Howard, of the ODF, agreed. Earlier he noted that it’s not “if” wildfire comes to the area, but “when.”

“We’re a fire-dependent ecosystem; we have wildland fires in this county every year. The Lostine Corridor is not free from that,” he said, noting that “fire-dependent” means fire helps maintain forest health.

“As long as summer thunderstorms keep rolling through, we’re going to have fires, and fire’s a normal part of the ecosystem,” he said. “When we say ‘fire-dependent,’ we mean our forests depend on that as part of their normal cycle.”

But neither recreationists nor landowners want to see a wildfire get out of control.

In a Chieftain story from February 2020, Michael Eng, of the Lostine Firewise Community, said approximately 110 properties with 120 structures make up about 15 square miles, or 9,600 acres, south of Lostine. About 45 landowners are participants in that Firewise Community.

“Fire is good for the ecosystem but when you put ‘catastrophic’ in front of it, that’s a whole new formula,” Howard said.

But the project hasn’t been without controversy. Earlier in the process, two environmental groups — Oregon Wild and the Greater Hells Canyon Council — went to court to stop it because they said they objected to some of the aspects of the then-proposed project and to some procedural concerns.

Rob Klavins, Northeast Oregon field coordinator for Oregon Wild out of Enterprise, said the environmental groups — and some area residents who opposed the project — were in favor of the aspects involving removing hazard trees, adding natural firebreaks, the helipad and thinning around structures. But portions appeared to be going too far.

“Concerned about a majority who seemed more about getting logs to mills than safety concerns,” Klavins said last week.

He said the procedural concerns involved including “really important stakeholders, ourselves included,” in the decision-making process that he believed were overlooked.

As a result, the groups took their objections to court, ultimately seeing an unfavorable decision in the 9th U.S. Court of Appeals.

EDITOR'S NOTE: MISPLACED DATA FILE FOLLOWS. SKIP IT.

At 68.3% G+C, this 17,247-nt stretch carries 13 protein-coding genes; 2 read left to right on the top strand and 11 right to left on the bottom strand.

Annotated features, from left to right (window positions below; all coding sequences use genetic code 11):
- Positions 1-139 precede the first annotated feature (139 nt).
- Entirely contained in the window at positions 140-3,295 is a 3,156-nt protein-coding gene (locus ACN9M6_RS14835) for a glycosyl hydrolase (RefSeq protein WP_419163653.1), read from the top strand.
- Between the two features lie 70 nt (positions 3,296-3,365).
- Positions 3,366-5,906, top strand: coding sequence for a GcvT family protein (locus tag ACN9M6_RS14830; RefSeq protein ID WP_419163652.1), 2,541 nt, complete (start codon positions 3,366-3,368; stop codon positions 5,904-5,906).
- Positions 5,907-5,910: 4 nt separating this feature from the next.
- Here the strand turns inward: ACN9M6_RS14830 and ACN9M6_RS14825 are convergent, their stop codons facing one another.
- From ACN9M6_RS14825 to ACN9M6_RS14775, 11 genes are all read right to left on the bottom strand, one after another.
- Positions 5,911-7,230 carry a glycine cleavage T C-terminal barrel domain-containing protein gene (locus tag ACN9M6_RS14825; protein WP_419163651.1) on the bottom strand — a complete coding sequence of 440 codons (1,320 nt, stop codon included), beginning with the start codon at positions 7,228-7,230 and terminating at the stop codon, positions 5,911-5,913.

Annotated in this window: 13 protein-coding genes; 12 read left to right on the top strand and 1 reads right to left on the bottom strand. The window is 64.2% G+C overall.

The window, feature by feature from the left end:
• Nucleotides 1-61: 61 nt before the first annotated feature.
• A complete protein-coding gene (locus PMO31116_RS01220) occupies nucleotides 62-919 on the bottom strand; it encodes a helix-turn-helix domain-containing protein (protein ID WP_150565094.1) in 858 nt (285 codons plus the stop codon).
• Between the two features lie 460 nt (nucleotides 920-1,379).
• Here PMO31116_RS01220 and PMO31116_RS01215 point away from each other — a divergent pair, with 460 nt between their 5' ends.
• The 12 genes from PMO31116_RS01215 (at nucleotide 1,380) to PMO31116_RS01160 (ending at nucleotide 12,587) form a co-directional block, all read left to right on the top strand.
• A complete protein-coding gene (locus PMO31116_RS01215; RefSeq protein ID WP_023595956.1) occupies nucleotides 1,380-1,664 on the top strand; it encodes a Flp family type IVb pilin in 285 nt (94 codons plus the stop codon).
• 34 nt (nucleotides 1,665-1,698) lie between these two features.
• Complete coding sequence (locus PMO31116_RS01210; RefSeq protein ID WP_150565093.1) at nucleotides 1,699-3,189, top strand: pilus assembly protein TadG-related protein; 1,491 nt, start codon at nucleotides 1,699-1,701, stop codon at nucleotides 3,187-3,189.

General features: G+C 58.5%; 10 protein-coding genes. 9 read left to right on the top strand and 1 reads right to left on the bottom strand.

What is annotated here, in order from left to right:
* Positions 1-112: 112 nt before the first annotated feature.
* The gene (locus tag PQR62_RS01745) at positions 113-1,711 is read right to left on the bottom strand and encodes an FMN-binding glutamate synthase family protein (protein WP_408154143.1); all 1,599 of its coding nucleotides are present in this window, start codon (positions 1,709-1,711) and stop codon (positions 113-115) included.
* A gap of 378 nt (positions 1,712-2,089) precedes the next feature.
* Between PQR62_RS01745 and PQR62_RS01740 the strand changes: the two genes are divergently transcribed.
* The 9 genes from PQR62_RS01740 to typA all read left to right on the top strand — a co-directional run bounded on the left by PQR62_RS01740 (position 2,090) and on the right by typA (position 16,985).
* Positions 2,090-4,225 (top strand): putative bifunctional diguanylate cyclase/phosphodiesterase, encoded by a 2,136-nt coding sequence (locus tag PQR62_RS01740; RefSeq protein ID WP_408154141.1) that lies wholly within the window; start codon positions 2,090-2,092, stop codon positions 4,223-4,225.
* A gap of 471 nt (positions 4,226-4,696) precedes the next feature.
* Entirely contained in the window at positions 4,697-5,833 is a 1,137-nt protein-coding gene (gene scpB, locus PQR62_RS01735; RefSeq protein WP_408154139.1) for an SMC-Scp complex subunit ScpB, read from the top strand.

Klavins called the project “a dramatic overreach from their stated purpose.”

He also said his group only went to court reluctantly.

“If they had done this properly, there were lots of portions of the project we could’ve supported,” he said.

Klavins said after they took it to court, the Forest Service scaled back the project. He said he plans to go up there this week to see what changes were made.

Still, the project remains multifaceted.

“Everything we’re doing here on the federal side, it fits to a ‘T’ into our community wildfire protection plan … the common pieces are fitting together,” Moeller said. “The primary goal of this project is public safety. Preventing catastrophic wildfire is a piece of that, but that’s not the sole purpose of this project.”

Schmidt agreed that the hazard trees remain the most constant danger. He and his family often recreate in the area and told of a time last summer when high winds added to the danger.

“It was scary as hell; trees were falling all around us,” he said, adding that a woman packing stuff out on her horse was four hours behind because she had to cut trees that fell across the trail.

Jim Zacharias, in his capacity with Wallowa Resources, spoke highly of how the project fits into that group’s mission.

“Wallowa Resources is really community oriented. We really support what this is designed to do,” he said. “Plus, it’s supporting the local economy in creating jobs. Wallowa Resources is about the human resource, too. With Pro Thinning, there are five people directly on their crew, plus a half-dozen truck drivers who are hauling the logs and David (Schmidt)’s operation that has 30-something employees. Then there’s a trickle effect: They’re all eating at M.Crow store and buying Copenhagen at the Little Store.”

Zacharias was pleased with the results he saw in areas that had been completed.

“It’s going to look like a park,” he said.